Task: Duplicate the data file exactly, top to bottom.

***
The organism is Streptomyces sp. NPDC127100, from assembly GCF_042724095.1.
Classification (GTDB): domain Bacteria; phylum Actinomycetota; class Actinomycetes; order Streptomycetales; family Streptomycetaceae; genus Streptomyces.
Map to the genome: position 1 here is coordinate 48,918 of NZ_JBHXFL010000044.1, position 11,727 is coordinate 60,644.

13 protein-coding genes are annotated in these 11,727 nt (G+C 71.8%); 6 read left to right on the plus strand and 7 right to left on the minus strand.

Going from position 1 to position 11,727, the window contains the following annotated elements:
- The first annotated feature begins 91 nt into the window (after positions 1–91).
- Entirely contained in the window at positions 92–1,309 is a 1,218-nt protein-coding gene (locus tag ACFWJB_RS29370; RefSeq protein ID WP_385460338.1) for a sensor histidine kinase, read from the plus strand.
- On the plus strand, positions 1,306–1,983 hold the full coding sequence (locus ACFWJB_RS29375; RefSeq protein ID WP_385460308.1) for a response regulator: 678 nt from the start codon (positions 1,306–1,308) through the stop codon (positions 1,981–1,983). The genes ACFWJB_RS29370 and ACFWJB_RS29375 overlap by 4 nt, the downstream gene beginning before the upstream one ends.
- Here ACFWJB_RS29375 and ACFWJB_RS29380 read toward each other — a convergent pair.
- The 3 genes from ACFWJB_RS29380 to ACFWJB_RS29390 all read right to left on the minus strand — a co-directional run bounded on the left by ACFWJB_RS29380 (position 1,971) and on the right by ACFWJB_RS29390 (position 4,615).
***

The organism is Streptomyces sp. NPDC127100, from assembly GCF_042724095.1.
Classification (GTDB): domain Bacteria; phylum Actinomycetota; class Actinomycetes; order Streptomycetales; family Streptomycetaceae; genus Streptomyces.
Map to the genome: position 1 here is coordinate 48,918 of NZ_JBHXFL010000044.1, position 11,727 is coordinate 60,644.

13 protein-coding genes are annotated in these 11,727 nt (G+C 71.8%); 6 read left to right on the plus strand and 7 right to left on the minus strand.

Going from position 1 to position 11,727, the window contains the following annotated elements:
- The first annotated feature begins 91 nt into the window (after positions 1–91).
- Entirely contained in the window at positions 92–1,309 is a 1,218-nt protein-coding gene (locus tag ACFWJB_RS29370; RefSeq protein ID WP_385460338.1) for a sensor histidine kinase, read from the plus strand.
- On the plus strand, positions 1,306–1,983 hold the full coding sequence (locus ACFWJB_RS29375; RefSeq protein ID WP_385460308.1) for a response regulator: 678 nt from the start codon (positions 1,306–1,308) through the stop codon (positions 1,981–1,983). The genes ACFWJB_RS29370 and ACFWJB_RS29375 overlap by 4 nt, the downstream gene beginning before the upstream one ends.
- Here ACFWJB_RS29375 and ACFWJB_RS29380 read toward each other — a convergent pair.
- The 3 genes from ACFWJB_RS29380 to ACFWJB_RS29390 all read right to left on the minus strand — a co-directional run bounded on the left by ACFWJB_RS29380 (position 1,971) and on the right by ACFWJB_RS29390 (position 4,615).